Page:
Through running the model for a 6-year period from 2012 to 2017, covering both high- and low-melt years, we find inputs of surface meltwater to the subglacial system establishes channelised subglacial drainage with channels >1 m2 extending 30-60 km inland depending on the amount of supraglacial runoff evacuated subglacially. The growth of channels is, however, not sufficiently fast to accommodate all inputs of meltwater from the surface, which means that basal water pressures are generally higher in warmer summers compared to cooler summers and lowest in winter months. As a result, the simulated flow of Store Glacier is such that velocities peak in warmer summers, though we suggest that higher surface melt levels may lead to sufficient channelisation for a widespread low-water-pressure system to evolve, which would reduce summer velocities. The results indicate that Greenland’s contribution to sea-level rise is sensitive to the evolution of the subglacial drainage system and especially the ability of channels to grow and accommodate surface meltwater effectively. We also posit that the pattern of plume melting encourages further calving by creating an indented calving front with ‘headlands’ that are laterally unsupported and therefore more vulnerable to collapse. We validate our simulations with a three-week record of iceberg calving events gathered using a terrestrial radar interferometer installed near the calving terminus of Store Glacier.

How to cite: Cook, S., Christoffersen, P., Todd, J., Slater, D., Chauché, N., and Truffer, M.: A 3D full-Stokes model of Store Glacier, Greenland, with coupling of ice flow, subglacial hydrology, submarine melting and calving, EGU General Assembly 2020, Online, 4–8 May 2020, EGU2020-1607, https://doi.org/10.5194/egusphere-egu2020-1607, 2020.

D2281 |
Daan Li and Liming Jiang

   The Greenland ice sheet is currently contributing to global sea level at an approximate rate of 0.8 mm/yr. Ice mass loss of Greenland is primarily due to both thinning and retreat of outlet glaciers. For enhanced calving events, detail dynamics characteristics of hydrological and kinematic precursors and underlying mechanisms which control the development of ice calving remain poorly understood, especially in the absence of high-resolution remote sensing observations. On July 26 2017, a calving event took place along a pre-existing rift in Petermann glacier, northern Greenland, which removed partly of the glacier tongue and formed a tabular iceberg 5 km long. In this study, we used high-temporal satellite remote sensing data to detect changes in ice-flow speed, melt ponds and ice mélange during May and July. These hydrological and kinematic dynamics derived from Sentinel-1/2 satellite images with sub-weekly acquisition repeat cycles can be utilized as retreat precursors to characterize the detailed calving process. Moreover, the stress field and analytical damage solution were calculated by coupling the remote sensing observations with SSA ice sheet model to explain the dynamics mechanism. Our preliminary results show that the ice speed in dense observation reached to 30 m/d on the eve of the calving, which is roughly 10 times quicker than usual ice velocity. Additionally, there exited obviously abnormal stress distribution in crack region. And the landfast sea ice and ice mélange transformed into open water that the  backscatter coefficient decreased to 28 dB. The extent of melt pond reached the peak about 30 square kilometers coverage in duration month of calving event. It is inferred that this calving event of Petermann glacier may be related to weakening of sea ice and ice mélange lost the buttressing for ice glacier terminate, tributary glacier extrusion, related with meltwater infiltrated crevasses. Therefore, dense remote sensing observations and numerical modeling in ice flow system make it possible for early waring and projecting glacier calving in the future.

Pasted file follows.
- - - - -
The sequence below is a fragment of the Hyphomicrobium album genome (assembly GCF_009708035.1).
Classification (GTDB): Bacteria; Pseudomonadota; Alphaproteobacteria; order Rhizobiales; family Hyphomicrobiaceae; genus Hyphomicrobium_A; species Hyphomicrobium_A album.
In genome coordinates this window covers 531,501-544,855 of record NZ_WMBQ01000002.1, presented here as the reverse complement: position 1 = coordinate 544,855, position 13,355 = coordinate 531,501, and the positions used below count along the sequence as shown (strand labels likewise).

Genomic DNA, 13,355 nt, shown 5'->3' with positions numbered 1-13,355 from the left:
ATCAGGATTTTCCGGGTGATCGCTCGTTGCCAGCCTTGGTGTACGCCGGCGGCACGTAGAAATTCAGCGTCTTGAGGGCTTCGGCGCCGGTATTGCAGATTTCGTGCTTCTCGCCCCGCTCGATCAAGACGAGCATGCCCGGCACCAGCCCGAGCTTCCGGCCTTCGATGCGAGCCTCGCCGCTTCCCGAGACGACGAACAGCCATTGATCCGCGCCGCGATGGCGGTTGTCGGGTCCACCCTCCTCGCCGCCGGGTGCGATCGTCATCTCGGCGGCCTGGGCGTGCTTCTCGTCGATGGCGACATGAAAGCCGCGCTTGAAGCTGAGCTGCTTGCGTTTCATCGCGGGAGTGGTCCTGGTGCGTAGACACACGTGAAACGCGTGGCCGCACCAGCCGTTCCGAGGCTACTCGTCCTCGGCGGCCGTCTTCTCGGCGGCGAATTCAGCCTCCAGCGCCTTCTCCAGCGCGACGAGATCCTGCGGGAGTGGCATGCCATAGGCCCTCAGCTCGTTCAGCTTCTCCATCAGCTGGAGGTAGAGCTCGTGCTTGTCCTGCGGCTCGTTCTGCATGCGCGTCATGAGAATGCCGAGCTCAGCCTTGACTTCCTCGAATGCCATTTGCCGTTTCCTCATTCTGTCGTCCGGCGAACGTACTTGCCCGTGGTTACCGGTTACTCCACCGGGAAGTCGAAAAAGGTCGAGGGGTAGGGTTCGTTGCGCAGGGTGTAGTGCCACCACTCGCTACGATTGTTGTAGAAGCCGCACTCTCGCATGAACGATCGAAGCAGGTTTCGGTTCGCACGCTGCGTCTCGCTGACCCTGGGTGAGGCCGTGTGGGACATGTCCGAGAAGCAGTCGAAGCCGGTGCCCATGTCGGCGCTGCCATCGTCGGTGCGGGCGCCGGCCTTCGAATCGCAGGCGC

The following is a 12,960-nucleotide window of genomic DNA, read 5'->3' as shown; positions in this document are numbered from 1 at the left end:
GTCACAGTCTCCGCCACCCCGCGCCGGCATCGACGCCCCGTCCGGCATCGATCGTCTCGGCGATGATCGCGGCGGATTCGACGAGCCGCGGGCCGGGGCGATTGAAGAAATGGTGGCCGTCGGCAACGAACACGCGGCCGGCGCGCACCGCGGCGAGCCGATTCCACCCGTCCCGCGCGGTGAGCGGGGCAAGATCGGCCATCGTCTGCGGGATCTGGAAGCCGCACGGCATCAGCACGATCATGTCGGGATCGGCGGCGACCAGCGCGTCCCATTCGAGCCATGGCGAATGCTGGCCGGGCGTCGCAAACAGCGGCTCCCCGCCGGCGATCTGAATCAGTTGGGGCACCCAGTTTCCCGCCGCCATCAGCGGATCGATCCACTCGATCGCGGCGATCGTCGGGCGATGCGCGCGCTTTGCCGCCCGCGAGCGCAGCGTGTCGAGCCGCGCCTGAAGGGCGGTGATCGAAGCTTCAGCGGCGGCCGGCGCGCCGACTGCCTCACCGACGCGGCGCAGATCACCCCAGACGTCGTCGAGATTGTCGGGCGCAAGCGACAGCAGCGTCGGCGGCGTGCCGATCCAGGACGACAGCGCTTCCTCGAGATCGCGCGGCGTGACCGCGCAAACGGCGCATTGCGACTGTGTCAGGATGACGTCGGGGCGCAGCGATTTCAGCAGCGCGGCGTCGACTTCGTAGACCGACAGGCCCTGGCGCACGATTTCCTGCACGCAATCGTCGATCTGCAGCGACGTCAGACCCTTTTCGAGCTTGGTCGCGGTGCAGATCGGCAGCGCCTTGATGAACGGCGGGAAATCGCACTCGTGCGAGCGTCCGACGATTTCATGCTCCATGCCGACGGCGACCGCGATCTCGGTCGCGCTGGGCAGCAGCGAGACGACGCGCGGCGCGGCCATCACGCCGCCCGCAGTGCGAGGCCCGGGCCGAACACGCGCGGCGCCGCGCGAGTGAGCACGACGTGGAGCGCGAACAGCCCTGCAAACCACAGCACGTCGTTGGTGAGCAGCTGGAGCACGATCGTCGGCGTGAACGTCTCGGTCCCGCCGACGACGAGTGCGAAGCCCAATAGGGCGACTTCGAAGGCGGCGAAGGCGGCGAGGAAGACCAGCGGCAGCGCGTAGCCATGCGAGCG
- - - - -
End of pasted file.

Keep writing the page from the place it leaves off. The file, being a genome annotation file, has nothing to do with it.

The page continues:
Key words: Iceberg Calving Precursors, Petermann Glacier, High Resolution Remote Sensing, SSA modeling

How to cite: Li, D. and Jiang, L.: Hydrological and Kinematic Precursors of Iceberg Calving at Petermann Glacier in Northern Greenland Observed High-temporal Resolution Sentinel-2 Images, EGU General Assembly 2020, Online, 4–8 May 2020, EGU2020-7831, https://doi.org/10.5194/egusphere-egu2020-7831, 2020.